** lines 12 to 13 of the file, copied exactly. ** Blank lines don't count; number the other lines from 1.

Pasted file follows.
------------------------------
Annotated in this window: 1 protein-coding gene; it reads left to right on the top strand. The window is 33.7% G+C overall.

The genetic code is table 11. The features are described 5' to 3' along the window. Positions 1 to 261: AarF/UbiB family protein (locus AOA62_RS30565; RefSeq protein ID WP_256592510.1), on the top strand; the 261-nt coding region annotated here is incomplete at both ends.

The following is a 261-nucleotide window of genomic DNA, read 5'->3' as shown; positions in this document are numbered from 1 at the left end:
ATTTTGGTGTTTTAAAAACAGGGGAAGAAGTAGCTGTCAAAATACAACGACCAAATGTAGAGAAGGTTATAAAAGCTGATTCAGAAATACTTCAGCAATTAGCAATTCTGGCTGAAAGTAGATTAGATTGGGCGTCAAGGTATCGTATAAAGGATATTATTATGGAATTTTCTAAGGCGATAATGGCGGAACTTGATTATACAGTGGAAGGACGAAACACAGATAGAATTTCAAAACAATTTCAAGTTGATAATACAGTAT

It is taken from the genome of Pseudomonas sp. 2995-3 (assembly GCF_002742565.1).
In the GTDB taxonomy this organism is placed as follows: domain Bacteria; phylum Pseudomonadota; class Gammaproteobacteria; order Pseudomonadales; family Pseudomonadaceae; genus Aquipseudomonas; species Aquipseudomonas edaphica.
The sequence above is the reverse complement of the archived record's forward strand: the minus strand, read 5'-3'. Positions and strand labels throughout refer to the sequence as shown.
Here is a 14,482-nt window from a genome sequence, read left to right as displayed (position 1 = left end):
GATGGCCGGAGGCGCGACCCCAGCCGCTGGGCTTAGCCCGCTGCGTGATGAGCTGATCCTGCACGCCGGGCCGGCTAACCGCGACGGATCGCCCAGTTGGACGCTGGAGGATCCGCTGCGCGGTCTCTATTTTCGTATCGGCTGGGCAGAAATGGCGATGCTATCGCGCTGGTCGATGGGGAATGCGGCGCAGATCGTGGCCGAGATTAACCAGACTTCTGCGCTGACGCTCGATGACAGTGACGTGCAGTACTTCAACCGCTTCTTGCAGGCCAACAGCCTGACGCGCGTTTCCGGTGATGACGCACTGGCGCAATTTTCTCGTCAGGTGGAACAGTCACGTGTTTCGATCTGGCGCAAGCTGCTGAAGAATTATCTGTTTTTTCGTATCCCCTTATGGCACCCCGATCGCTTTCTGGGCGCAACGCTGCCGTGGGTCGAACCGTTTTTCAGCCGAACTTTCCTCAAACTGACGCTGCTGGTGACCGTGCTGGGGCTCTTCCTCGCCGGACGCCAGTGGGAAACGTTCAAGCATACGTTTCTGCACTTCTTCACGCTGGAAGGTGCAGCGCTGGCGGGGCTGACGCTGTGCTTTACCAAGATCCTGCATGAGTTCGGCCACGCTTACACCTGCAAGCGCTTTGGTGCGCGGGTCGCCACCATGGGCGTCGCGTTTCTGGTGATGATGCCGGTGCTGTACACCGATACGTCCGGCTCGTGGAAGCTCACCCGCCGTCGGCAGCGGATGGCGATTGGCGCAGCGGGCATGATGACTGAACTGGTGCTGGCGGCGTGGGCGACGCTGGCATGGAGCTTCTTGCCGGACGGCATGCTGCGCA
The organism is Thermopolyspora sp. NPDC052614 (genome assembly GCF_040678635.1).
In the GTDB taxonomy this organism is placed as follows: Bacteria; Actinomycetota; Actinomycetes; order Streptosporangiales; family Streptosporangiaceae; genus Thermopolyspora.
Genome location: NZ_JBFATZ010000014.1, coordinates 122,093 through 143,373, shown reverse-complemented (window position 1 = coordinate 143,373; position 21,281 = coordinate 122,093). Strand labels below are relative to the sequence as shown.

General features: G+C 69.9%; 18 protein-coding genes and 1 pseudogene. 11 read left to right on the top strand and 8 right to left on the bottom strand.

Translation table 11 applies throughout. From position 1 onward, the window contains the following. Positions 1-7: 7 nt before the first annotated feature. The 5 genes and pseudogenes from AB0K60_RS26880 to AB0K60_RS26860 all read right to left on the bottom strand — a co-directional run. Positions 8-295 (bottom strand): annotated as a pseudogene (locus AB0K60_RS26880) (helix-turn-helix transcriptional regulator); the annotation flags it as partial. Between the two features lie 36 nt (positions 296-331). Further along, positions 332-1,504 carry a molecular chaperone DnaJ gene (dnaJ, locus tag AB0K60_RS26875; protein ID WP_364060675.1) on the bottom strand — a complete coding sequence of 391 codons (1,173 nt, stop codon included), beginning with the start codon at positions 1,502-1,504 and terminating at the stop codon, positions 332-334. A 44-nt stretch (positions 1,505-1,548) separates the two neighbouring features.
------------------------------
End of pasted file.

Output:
Genome location: NZ_JBFATZ010000014.1, coordinates 122,093 through 143,373, shown reverse-complemented (window position 1 = coordinate 143,373; position 21,281 = coordinate 122,093). Strand labels below are relative to the sequence as shown.

General features: G+C 69.9%; 18 protein-coding genes and 1 pseudogene. 11 read left to right on the top strand and 8 right to left on the bottom strand.